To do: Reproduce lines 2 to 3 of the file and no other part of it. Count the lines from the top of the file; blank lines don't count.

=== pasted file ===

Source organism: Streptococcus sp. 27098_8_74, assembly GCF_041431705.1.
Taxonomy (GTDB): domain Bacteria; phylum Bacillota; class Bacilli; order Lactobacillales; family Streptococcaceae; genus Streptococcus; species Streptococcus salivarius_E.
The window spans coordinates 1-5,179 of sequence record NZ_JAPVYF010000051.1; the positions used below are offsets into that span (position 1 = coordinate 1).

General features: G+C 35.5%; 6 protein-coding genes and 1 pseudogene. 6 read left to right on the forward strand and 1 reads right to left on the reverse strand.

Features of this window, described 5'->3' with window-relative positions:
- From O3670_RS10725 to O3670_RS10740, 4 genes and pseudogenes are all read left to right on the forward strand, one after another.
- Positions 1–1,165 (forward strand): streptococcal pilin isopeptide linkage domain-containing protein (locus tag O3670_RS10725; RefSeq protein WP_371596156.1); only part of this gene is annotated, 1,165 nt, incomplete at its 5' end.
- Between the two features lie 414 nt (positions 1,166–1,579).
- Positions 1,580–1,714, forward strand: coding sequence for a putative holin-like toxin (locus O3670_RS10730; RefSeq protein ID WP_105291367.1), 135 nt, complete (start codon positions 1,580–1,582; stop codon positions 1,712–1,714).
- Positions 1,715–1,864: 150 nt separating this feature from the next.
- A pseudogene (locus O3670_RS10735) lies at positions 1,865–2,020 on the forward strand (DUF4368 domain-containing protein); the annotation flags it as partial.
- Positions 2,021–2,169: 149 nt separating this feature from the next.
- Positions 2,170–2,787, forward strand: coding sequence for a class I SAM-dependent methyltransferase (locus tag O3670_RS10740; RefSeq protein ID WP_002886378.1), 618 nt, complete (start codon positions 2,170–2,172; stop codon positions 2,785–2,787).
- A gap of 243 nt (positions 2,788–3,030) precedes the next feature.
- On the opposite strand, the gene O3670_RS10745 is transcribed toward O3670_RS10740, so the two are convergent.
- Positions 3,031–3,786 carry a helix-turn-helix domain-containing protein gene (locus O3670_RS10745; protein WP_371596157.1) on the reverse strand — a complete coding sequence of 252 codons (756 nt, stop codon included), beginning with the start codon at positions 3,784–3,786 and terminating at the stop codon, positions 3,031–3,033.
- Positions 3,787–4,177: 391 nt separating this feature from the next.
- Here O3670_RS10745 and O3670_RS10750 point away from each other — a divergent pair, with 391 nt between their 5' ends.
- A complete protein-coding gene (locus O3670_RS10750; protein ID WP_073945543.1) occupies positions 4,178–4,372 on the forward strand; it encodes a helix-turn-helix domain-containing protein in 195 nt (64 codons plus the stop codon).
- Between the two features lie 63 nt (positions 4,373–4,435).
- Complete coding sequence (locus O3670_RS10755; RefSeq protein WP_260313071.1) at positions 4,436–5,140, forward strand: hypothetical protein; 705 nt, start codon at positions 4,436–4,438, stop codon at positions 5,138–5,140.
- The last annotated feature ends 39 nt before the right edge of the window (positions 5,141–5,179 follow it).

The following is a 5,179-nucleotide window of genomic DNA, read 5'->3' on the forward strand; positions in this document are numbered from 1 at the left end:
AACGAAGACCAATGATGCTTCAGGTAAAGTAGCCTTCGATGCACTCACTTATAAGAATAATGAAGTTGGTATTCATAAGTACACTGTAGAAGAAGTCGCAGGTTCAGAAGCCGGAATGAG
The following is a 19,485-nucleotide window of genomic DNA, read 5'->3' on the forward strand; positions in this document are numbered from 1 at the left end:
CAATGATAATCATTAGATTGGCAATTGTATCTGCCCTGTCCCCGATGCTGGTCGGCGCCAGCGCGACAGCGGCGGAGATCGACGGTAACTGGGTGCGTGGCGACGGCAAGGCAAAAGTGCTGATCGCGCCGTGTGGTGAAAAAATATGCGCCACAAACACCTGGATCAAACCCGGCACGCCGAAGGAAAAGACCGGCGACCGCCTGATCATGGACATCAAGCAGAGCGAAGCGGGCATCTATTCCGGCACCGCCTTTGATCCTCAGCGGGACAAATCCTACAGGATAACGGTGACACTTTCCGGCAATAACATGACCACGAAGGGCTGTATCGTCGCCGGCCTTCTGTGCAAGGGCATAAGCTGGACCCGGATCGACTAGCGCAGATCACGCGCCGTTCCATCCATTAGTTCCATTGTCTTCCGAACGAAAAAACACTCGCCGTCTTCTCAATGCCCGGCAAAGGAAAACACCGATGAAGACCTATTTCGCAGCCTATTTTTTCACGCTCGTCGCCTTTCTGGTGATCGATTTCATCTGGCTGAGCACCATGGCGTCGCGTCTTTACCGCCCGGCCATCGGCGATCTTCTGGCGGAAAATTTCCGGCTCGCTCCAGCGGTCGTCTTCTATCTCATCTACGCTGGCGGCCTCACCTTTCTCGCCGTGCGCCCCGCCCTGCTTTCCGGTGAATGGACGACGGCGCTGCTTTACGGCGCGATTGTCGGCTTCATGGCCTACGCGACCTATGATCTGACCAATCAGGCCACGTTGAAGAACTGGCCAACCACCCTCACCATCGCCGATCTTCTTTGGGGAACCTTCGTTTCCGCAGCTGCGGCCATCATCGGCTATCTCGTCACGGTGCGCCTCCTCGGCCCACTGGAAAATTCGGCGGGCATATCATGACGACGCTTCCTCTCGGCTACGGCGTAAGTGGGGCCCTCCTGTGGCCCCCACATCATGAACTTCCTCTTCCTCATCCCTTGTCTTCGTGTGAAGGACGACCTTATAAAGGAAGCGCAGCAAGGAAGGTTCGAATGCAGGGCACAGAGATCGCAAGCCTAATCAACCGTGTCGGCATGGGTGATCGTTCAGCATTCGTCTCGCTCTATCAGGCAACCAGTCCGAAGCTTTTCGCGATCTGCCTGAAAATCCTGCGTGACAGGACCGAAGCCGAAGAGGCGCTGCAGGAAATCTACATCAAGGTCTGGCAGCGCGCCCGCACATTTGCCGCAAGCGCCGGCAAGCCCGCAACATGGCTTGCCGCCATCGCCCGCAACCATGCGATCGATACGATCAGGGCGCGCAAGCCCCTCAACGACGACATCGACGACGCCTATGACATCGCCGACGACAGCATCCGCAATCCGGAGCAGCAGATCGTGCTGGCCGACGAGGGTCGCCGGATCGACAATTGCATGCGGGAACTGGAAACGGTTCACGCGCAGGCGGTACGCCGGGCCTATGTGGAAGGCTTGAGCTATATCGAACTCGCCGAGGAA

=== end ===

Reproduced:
Taxonomy (GTDB): domain Bacteria; phylum Bacillota; class Bacilli; order Lactobacillales; family Streptococcaceae; genus Streptococcus; species Streptococcus salivarius_E.
The window spans coordinates 1-5,179 of sequence record NZ_JAPVYF010000051.1; the positions used below are offsets into that span (position 1 = coordinate 1).